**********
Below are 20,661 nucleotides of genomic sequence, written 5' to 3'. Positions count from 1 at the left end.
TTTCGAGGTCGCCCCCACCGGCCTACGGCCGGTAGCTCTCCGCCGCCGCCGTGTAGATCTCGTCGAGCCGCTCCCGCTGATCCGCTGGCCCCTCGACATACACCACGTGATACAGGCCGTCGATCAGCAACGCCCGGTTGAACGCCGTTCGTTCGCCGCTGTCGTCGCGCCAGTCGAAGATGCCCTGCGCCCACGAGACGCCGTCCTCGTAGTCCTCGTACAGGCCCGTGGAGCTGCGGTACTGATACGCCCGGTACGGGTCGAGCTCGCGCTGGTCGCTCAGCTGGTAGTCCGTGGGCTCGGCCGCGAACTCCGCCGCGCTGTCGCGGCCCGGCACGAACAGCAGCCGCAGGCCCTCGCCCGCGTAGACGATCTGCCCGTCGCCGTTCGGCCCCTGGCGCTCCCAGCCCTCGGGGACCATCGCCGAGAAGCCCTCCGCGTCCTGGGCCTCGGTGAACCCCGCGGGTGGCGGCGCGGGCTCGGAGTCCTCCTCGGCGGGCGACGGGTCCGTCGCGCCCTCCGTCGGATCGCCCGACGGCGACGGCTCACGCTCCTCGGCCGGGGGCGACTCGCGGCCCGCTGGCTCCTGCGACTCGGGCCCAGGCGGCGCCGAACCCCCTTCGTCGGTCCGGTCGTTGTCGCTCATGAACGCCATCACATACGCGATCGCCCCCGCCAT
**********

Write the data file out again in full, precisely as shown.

Below are 20,661 nucleotides of genomic sequence, written 5' to 3'. Positions count from 1 at the left end.
TTTCGAGGTCGCCCCCACCGGCCTACGGCCGGTAGCTCTCCGCCGCCGCCGTGTAGATCTCGTCGAGCCGCTCCCGCTGATCCGCTGGCCCCTCGACATACACCACGTGATACAGGCCGTCGATCAGCAACGCCCGGTTGAACGCCGTTCGTTCGCCGCTGTCGTCGCGCCAGTCGAAGATGCCCTGCGCCCACGAGACGCCGTCCTCGTAGTCCTCGTACAGGCCCGTGGAGCTGCGGTACTGATACGCCCGGTACGGGTCGAGCTCGCGCTGGTCGCTCAGCTGGTAGTCCGTGGGCTCGGCCGCGAACTCCGCCGCGCTGTCGCGGCCCGGCACGAACAGCAGCCGCAGGCCCTCGCCCGCGTAGACGATCTGCCCGTCGCCGTTCGGCCCCTGGCGCTCCCAGCCCTCGGGGACCATCGCCGAGAAGCCCTCCGCGTCCTGGGCCTCGGTGAACCCCGCGGGTGGCGGCGCGGGCTCGGAGTCCTCCTCGGCGGGCGACGGGTCCGTCGCGCCCTCCGTCGGATCGCCCGACGGCGACGGCTCACGCTCCTCGGCCGGGGGCGACTCGCGGCCCGCTGGCTCCTGCGACTCGGGCCCAGGCGGCGCCGAACCCCCTTCGTCGGTCCGGTCGTTGTCGCTCATGAACGCCATCACATACGCGATCGCCCCCGCCAT